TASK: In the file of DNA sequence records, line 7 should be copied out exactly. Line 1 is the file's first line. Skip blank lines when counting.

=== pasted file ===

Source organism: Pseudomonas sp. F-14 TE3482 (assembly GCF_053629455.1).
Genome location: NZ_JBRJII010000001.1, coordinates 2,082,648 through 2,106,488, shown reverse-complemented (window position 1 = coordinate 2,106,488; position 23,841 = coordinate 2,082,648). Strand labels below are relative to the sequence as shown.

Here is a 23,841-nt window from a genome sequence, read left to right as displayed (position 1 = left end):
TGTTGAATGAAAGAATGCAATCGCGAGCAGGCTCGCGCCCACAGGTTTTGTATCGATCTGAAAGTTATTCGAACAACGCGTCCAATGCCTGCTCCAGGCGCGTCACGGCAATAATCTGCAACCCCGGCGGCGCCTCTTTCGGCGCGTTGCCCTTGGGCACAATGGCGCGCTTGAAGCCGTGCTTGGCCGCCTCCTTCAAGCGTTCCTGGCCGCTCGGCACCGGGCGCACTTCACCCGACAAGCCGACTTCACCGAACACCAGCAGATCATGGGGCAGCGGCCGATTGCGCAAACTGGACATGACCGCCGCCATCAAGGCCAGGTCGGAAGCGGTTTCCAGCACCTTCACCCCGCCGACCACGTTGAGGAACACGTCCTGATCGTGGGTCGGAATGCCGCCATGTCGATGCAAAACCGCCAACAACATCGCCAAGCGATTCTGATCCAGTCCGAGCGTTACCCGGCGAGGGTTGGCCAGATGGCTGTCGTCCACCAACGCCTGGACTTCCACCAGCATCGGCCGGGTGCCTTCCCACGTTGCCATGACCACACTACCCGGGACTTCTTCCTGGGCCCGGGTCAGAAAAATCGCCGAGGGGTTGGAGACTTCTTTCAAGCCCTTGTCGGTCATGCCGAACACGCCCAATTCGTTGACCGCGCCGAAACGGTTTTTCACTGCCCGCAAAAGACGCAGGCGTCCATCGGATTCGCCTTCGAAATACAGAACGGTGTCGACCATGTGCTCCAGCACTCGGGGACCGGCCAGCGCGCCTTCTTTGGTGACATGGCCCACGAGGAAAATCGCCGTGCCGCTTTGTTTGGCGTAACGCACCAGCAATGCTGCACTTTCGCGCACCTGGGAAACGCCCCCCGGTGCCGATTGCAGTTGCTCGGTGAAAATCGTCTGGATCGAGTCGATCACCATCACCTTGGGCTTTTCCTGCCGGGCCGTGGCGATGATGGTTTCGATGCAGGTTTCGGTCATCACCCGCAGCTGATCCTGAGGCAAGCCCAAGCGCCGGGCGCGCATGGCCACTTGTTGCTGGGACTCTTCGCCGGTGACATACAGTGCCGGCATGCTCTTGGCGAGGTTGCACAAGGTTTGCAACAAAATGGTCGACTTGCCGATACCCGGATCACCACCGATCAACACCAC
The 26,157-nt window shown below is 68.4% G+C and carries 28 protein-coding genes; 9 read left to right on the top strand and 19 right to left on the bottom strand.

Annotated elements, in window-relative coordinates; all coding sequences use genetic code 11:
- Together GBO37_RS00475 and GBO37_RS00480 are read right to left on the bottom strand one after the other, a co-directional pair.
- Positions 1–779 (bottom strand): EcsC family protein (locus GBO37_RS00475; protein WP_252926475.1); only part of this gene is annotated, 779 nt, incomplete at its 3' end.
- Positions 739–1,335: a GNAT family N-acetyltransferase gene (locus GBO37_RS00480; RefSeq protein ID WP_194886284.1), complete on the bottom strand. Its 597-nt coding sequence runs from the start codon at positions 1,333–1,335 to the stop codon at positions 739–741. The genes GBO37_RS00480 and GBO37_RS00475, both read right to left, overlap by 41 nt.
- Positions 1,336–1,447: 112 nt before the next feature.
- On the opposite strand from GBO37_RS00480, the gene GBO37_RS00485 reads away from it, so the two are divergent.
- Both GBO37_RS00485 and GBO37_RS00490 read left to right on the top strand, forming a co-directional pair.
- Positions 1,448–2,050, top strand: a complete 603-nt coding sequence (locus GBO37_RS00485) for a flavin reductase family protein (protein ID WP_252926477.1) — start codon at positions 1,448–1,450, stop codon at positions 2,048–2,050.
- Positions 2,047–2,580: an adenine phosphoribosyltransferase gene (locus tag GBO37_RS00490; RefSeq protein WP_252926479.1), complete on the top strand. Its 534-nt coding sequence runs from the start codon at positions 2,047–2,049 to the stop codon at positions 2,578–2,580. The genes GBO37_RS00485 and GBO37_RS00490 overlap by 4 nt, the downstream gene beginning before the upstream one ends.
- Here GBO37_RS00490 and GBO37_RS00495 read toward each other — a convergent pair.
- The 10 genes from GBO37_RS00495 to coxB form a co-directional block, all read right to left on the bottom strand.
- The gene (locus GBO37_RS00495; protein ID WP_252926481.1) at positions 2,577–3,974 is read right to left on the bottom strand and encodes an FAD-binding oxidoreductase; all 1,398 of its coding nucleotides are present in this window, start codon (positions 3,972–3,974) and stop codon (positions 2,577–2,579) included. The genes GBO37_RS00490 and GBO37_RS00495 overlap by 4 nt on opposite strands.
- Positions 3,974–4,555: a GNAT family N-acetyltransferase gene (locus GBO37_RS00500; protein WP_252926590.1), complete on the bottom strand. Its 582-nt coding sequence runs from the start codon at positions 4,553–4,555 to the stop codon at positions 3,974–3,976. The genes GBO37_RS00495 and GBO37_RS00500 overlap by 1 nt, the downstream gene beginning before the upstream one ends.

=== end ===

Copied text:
- Together GBO37_RS00475 and GBO37_RS00480 are read right to left on the bottom strand one after the other, a co-directional pair.